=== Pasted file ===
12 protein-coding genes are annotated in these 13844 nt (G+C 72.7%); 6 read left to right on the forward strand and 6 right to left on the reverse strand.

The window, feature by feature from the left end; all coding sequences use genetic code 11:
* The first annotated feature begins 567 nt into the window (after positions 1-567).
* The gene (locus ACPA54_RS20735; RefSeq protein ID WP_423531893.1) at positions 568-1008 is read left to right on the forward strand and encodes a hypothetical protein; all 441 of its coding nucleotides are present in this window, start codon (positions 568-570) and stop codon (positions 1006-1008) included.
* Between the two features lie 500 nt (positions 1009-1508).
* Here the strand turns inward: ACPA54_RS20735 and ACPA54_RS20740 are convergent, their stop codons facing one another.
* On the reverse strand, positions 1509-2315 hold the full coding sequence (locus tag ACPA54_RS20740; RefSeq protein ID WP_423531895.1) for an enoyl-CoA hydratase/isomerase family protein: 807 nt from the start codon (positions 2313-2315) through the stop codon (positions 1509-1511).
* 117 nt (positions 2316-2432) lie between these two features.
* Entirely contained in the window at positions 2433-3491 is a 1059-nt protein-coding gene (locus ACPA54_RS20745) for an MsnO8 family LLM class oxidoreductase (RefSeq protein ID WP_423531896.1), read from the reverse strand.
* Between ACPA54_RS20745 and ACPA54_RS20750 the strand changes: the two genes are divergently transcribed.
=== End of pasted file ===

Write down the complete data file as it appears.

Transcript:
12 protein-coding genes are annotated in these 13844 nt (G+C 72.7%); 6 read left to right on the forward strand and 6 right to left on the reverse strand.

The window, feature by feature from the left end; all coding sequences use genetic code 11:
* The first annotated feature begins 567 nt into the window (after positions 1-567).
* The gene (locus ACPA54_RS20735; RefSeq protein ID WP_423531893.1) at positions 568-1008 is read left to right on the forward strand and encodes a hypothetical protein; all 441 of its coding nucleotides are present in this window, start codon (positions 568-570) and stop codon (positions 1006-1008) included.
* Between the two features lie 500 nt (positions 1009-1508).
* Here the strand turns inward: ACPA54_RS20735 and ACPA54_RS20740 are convergent, their stop codons facing one another.
* On the reverse strand, positions 1509-2315 hold the full coding sequence (locus tag ACPA54_RS20740; RefSeq protein ID WP_423531895.1) for an enoyl-CoA hydratase/isomerase family protein: 807 nt from the start codon (positions 2313-2315) through the stop codon (positions 1509-1511).
* 117 nt (positions 2316-2432) lie between these two features.
* Entirely contained in the window at positions 2433-3491 is a 1059-nt protein-coding gene (locus ACPA54_RS20745) for an MsnO8 family LLM class oxidoreductase (RefSeq protein ID WP_423531896.1), read from the reverse strand.
* Between ACPA54_RS20745 and ACPA54_RS20750 the strand changes: the two genes are divergently transcribed.